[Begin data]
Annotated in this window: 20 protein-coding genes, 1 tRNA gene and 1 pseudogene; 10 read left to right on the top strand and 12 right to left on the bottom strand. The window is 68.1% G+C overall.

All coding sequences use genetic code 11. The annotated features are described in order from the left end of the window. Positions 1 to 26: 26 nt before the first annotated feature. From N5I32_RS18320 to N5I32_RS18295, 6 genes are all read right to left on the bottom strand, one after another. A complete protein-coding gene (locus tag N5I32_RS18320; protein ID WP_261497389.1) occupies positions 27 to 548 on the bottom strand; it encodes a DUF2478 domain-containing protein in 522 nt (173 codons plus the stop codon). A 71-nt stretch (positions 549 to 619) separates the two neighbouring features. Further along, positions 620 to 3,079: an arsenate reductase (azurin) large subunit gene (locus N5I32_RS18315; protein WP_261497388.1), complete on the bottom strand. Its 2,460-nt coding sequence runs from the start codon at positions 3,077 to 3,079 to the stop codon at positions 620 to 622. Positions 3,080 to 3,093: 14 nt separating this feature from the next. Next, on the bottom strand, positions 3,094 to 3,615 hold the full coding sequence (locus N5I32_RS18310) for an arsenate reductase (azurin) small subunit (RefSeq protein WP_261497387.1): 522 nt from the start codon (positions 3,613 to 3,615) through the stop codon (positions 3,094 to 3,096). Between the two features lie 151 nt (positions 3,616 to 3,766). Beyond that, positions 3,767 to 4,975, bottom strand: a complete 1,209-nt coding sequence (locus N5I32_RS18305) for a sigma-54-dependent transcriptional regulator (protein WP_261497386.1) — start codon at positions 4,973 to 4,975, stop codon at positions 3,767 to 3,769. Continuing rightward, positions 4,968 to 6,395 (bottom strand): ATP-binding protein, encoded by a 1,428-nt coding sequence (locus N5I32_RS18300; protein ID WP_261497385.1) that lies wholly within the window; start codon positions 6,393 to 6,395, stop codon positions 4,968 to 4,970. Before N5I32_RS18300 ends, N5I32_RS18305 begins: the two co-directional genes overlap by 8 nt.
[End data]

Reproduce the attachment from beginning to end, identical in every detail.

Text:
Annotated in this window: 20 protein-coding genes, 1 tRNA gene and 1 pseudogene; 10 read left to right on the top strand and 12 right to left on the bottom strand. The window is 68.1% G+C overall.

All coding sequences use genetic code 11. The annotated features are described in order from the left end of the window. Positions 1 to 26: 26 nt before the first annotated feature. From N5I32_RS18320 to N5I32_RS18295, 6 genes are all read right to left on the bottom strand, one after another. A complete protein-coding gene (locus tag N5I32_RS18320; protein ID WP_261497389.1) occupies positions 27 to 548 on the bottom strand; it encodes a DUF2478 domain-containing protein in 522 nt (173 codons plus the stop codon). A 71-nt stretch (positions 549 to 619) separates the two neighbouring features. Further along, positions 620 to 3,079: an arsenate reductase (azurin) large subunit gene (locus N5I32_RS18315; protein WP_261497388.1), complete on the bottom strand. Its 2,460-nt coding sequence runs from the start codon at positions 3,077 to 3,079 to the stop codon at positions 620 to 622. Positions 3,080 to 3,093: 14 nt separating this feature from the next. Next, on the bottom strand, positions 3,094 to 3,615 hold the full coding sequence (locus N5I32_RS18310) for an arsenate reductase (azurin) small subunit (RefSeq protein WP_261497387.1): 522 nt from the start codon (positions 3,613 to 3,615) through the stop codon (positions 3,094 to 3,096). Between the two features lie 151 nt (positions 3,616 to 3,766). Beyond that, positions 3,767 to 4,975, bottom strand: a complete 1,209-nt coding sequence (locus N5I32_RS18305) for a sigma-54-dependent transcriptional regulator (protein WP_261497386.1) — start codon at positions 4,973 to 4,975, stop codon at positions 3,767 to 3,769. Continuing rightward, positions 4,968 to 6,395 (bottom strand): ATP-binding protein, encoded by a 1,428-nt coding sequence (locus N5I32_RS18300; protein ID WP_261497385.1) that lies wholly within the window; start codon positions 6,393 to 6,395, stop codon positions 4,968 to 4,970. Before N5I32_RS18300 ends, N5I32_RS18305 begins: the two co-directional genes overlap by 8 nt.